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Creating a winning neobank strategy through differentiation

  • There is a notable opportunity for neobanks to fill gaps that currently exist in traditional financial services, especially since they are free of the restraints of dated technology.
  • However, to be effective, they must identify a primary differentiator or central mission and then build the user experience around that north star.
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Creating a winning neobank strategy through differentiation

Kristiane Mandraki, director of marketing and business development, Praxent.

Neobanks have made quite the splash over the past decade; however, not all, or even most, attempt to disrupt the traditional financial services space have been successful. The past year has been particularly difficult for these entrants, as regulatory scrutiny, a volatile economy, rising fraud and diminished valuations have created challenges. 

Even so, neobanks present a strong option for consumers unsatisfied with traditional financial services. They have several advantages; neobanks aren’t limited by the legacy technology restraints facing most traditional institutions, allowing them to move more quickly and nimbly introduce new innovations. Plus, many consumers are intrigued by their digitally optimized features and operating models. But it takes more than modern technology and consumer curiosity to build a winning neobank strategy. 

There are varying levels of consumer stickiness that neobanks should consider. For a cross-industry example, consider a consumer’s loyalty toward a certain hotel. The most basic step is infusing moments of pleasure, something akin to a chocolate on your pillow in the room. The next level up is an intuitive experience, like an easy online booking experience. The stickiest level is meaning. Perhaps the consumer got married at that hotel or was proposed to there – they will always love it. 

When considering these levels from the lens of banking, level one might look like moments of delight (for example, Monzo makes terms and conditions really easy and surprisingly fun with emojis and other interesting touches). The next level, an intuitive experience, might be Yotta providing card details in the app, making online shopping much easier. And then, of course, there’s meaning. For example, consumers can input their bucket list goals into the Dreams app and then the neobank delivers helpful savings ideas. Think of how loyal a customer would be to a brand that helped them save enough money to visit Paris.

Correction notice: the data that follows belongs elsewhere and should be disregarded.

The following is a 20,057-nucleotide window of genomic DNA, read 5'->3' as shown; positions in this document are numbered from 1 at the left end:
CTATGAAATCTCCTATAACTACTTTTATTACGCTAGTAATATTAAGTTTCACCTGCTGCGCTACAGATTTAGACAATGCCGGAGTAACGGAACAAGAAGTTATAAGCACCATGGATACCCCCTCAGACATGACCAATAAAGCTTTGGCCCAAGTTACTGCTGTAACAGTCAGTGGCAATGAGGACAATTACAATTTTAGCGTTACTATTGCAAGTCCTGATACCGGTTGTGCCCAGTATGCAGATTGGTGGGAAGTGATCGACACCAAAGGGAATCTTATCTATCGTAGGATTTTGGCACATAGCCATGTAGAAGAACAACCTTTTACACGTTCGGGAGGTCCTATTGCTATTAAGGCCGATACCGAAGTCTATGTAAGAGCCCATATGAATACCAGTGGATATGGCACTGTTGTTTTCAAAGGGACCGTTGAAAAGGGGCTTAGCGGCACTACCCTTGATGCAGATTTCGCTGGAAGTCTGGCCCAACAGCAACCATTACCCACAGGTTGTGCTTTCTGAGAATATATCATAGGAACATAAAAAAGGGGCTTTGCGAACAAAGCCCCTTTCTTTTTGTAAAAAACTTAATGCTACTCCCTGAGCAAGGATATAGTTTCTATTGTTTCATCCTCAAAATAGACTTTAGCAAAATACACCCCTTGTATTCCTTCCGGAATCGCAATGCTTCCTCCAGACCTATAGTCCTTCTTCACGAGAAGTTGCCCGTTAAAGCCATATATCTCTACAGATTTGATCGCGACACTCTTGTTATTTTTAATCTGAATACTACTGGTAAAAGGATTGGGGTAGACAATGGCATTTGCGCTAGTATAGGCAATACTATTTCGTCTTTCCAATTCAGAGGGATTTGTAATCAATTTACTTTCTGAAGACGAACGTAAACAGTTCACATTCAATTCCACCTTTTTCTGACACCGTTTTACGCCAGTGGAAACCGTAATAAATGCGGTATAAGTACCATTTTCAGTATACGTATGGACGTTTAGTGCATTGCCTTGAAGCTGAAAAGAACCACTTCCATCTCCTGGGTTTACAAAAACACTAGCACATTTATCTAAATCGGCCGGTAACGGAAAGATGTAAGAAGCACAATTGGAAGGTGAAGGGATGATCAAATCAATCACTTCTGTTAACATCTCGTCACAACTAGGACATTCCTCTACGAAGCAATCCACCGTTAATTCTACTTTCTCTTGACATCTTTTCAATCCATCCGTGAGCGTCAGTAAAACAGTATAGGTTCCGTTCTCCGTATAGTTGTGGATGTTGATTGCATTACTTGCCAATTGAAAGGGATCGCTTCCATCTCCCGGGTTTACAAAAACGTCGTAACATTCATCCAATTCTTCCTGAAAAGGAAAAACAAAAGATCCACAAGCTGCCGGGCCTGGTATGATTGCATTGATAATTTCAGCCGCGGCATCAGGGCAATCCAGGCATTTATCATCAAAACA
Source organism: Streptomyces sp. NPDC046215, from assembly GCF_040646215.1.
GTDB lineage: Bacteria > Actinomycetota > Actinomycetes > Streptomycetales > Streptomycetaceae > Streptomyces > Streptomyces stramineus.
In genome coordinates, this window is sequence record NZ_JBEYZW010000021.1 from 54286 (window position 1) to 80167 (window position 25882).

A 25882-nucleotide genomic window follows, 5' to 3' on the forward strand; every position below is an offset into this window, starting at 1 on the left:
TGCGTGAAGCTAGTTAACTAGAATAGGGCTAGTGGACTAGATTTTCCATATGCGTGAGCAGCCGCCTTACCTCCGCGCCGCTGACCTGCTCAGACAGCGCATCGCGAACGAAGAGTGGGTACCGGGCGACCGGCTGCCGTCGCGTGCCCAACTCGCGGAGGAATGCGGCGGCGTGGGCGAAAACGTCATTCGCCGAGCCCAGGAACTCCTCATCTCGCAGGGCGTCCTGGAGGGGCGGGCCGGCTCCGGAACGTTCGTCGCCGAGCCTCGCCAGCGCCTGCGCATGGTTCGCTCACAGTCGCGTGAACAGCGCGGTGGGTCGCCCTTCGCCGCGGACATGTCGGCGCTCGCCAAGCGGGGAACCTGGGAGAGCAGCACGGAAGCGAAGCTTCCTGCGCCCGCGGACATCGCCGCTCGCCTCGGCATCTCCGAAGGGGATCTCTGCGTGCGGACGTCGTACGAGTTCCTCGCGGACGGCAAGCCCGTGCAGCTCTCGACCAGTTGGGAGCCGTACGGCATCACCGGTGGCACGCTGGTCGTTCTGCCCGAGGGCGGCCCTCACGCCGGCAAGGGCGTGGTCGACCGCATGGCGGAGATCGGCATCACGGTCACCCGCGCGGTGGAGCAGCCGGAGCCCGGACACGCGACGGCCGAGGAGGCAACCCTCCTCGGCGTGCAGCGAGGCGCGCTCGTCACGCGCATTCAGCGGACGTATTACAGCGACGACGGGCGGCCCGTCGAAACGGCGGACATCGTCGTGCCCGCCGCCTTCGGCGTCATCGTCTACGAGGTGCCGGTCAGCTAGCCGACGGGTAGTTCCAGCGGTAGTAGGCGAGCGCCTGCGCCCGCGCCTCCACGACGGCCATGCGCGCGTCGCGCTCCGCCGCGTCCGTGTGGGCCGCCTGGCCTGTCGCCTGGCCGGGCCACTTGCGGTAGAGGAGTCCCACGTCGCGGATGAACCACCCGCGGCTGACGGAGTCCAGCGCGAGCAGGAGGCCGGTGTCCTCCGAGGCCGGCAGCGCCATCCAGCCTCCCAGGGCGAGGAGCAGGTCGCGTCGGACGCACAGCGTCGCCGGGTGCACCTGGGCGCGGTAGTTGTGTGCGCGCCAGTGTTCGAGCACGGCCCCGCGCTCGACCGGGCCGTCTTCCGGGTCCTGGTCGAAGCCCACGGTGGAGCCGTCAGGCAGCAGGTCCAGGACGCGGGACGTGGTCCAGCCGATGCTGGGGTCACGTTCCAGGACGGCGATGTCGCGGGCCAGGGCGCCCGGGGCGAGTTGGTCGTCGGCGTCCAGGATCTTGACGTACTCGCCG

The neobanks that have made a true impact are those that identify a primary differentiator or central mission and then build the user experience around that north star. Take Yotta, for instance. Its cornerstone is ‘banking for winners.’ The neobank has strategically gamified everyday banking activities, driving strong engagement. For example, for every $10 spent on the Yotta card, users receive a ticket for a weekly lottery-type drawing with a $10 million prize. And, users have a two percent chance that anything they buy will be covered by Yotta for free. Needless to say, users are extremely motivated to use the Yotta card, generating notable interchange revenue. And, the neobank is providing a compelling reason for users to engage with the app daily.  

Another equally powerful way for neobanks to establish a differentiator is to provide a sense of belonging, creating that all important meaning for customers. This requires thinking holistically about a niche community and what’s important to them. Consider the unmet needs or gaps that exist, and how to best fill them. The neobanks that go this route are more than financial institutions, they are extensions of people’s identities.  

For example, soon to be launched Obsidian is a neobank that aims to improve financial wellness for African Americans. The group found that 42% of all African Americans are currently unbanked, with 14% unbanked altogether. To fill this unmet need, Obsidian pledges to bring financial literature to African Americans and deliver automated tools to help them ‘invest like the rich.’ The disruptor is bringing together a community with a specific brand voice, bridging an important gap. 

While identifying this key differentiator or niche community is a strong first step, there’s still more work to be done. It’s important to ensure that the differentiator is properly infused into the account opening and onboarding process, the time when abandonment rates are the highest. An effective strategy to minimize abandonment risk and increase conversions is to thread the brand promise throughout the onboarding journey, giving a glimpse of future value and benefits to users. 

And, neobanks must be careful to avoid the trap that many other financial services companies have fallen victim to – trying to be all things to all people, which just leads to exhaustive mediocrity. To truly set the experience apart, they must offer unique features that resonate with the community being targeted but also feel fresh and drive revenue impact back to the bank. Conduct user testing of the flow, from the landing page through to conversion. There is a common misconception that user testing requires countless hours and dozens of users, when in fact, it only requires around 10 users to be effective. 

The neobanks best poised for success are the ones that identify, clearly communicate and then execute on a key mission, all while building a journey that highlights this core differentiator. This can be a cornerstone feature or a niche community with at least one key unmet need. Those that do so effectively are more likely to build loyalty, generate revenue and secure top of wallet status. 

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